David Axelrod To Leave White House In 2011 To Start Working On Re-Elect
There will be another departure from the Obama Administration early next year, but David Axelrod won’t be leaving so much as returning to the job he held before Inauguration Day:
David Axelrod, a top advisor to President Obama and the main architect of his election victory in 2008, will be leaving the White House next year and returning to Chicago to work on the president’s reelection campaign, a White House aide said Thursday.
Axelrod has not specified a departure date, but he plans to remain in his current position “well into 2011,” the aide said.
Axelrod, who calls himself a “Chicagoan on assignment,” has long made clear he missed his hometown and would return before the end of the four-year term. His wife still lives in the city.
One of Obama’s most trusted aides, Axelrod occupies a small office just steps from the Oval Office. On a wall in Axelrod’s office hangs a picture of the White House drawn by his daughter. The Chicago skyline is shown in the reflecting pool.
His portfolio is a broad one. He shapes the president’s message, oversees the speechwriting team, plots political strategy and advises on policy. A longtime campaign strategist, he is aware of his limitations when it comes to complex policy matters. He once made a self-deprecating reference to himself as “a duffer” when it comes to policy.
Other White House aides said part of Axelrod’s role was reminding the staff of the president’s campaign commitments and making sure that the White House agenda stayed true to Obama’s promises.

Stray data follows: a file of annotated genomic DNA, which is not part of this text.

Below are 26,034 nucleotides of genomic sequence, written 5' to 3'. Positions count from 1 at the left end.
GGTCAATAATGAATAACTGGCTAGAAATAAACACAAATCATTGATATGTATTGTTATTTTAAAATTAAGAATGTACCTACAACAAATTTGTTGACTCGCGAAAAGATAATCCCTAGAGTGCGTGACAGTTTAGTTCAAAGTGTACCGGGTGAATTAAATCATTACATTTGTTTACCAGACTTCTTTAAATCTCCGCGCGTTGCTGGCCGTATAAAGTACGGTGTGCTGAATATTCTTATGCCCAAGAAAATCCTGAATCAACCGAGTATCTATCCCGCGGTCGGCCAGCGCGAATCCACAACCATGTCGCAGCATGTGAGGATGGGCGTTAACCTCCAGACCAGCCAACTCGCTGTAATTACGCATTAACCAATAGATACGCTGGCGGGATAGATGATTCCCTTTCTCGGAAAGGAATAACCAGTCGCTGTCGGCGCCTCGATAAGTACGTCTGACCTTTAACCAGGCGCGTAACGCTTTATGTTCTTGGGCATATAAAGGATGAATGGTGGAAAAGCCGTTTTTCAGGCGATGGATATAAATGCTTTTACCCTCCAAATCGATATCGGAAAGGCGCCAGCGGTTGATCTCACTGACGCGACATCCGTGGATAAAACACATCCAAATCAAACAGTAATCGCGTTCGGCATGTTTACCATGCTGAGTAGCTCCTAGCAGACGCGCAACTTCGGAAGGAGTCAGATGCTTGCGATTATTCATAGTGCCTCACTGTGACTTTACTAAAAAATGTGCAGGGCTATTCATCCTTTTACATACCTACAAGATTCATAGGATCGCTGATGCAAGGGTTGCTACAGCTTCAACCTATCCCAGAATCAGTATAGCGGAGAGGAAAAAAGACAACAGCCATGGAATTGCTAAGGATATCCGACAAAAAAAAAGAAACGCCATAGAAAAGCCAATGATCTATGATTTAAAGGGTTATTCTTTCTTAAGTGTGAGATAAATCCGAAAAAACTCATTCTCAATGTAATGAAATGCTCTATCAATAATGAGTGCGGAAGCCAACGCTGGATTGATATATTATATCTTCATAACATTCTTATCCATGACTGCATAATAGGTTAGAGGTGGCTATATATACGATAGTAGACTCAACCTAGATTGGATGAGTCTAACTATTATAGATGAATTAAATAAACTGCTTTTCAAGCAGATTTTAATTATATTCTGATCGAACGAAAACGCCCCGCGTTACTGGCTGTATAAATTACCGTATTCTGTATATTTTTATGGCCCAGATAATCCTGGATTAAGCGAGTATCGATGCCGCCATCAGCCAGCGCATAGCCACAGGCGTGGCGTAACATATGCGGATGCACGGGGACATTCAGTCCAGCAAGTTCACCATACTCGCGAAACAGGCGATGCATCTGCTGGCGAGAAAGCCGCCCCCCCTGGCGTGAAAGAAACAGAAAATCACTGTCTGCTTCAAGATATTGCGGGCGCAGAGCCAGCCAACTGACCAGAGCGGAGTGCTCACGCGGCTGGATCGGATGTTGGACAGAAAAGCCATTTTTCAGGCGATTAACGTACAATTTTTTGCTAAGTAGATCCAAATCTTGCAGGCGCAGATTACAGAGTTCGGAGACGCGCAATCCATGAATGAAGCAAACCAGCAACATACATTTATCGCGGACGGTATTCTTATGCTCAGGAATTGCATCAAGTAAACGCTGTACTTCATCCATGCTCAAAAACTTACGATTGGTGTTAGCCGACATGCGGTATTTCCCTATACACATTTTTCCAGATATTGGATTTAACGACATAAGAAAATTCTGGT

White House Chief of Staff Rahm Emanuel, a pragmatist when it comes to policy matters, once described the difference between himself and Axelrod as “prose” versus “poetry.”
Obama’s political viability, though, is one of Axelrod’s preoccupations. Steven Rattner, the former “car czar” and author of a new book about the auto-industry bailout, described Axelrod as sitting in meetings discussing poll results showing the public’s disdain for bailouts.
Mustached, rumpled and paunchy, Axelrod is a popular figure in the White House. He plays basketball, and after a game, he occasionally shows up, sweaty and winded, at a local bar frequented by reporters. Axelrod is a former political reporter for the Chicago Tribune.
This is hardly surprising. After all, Axelrod was the political brain behind the President’s 2008 campaign, and at some point next year the President’s political advisers are going to shift their attention to the re-election campaign, even if there isn’t a primary challenge to worry about.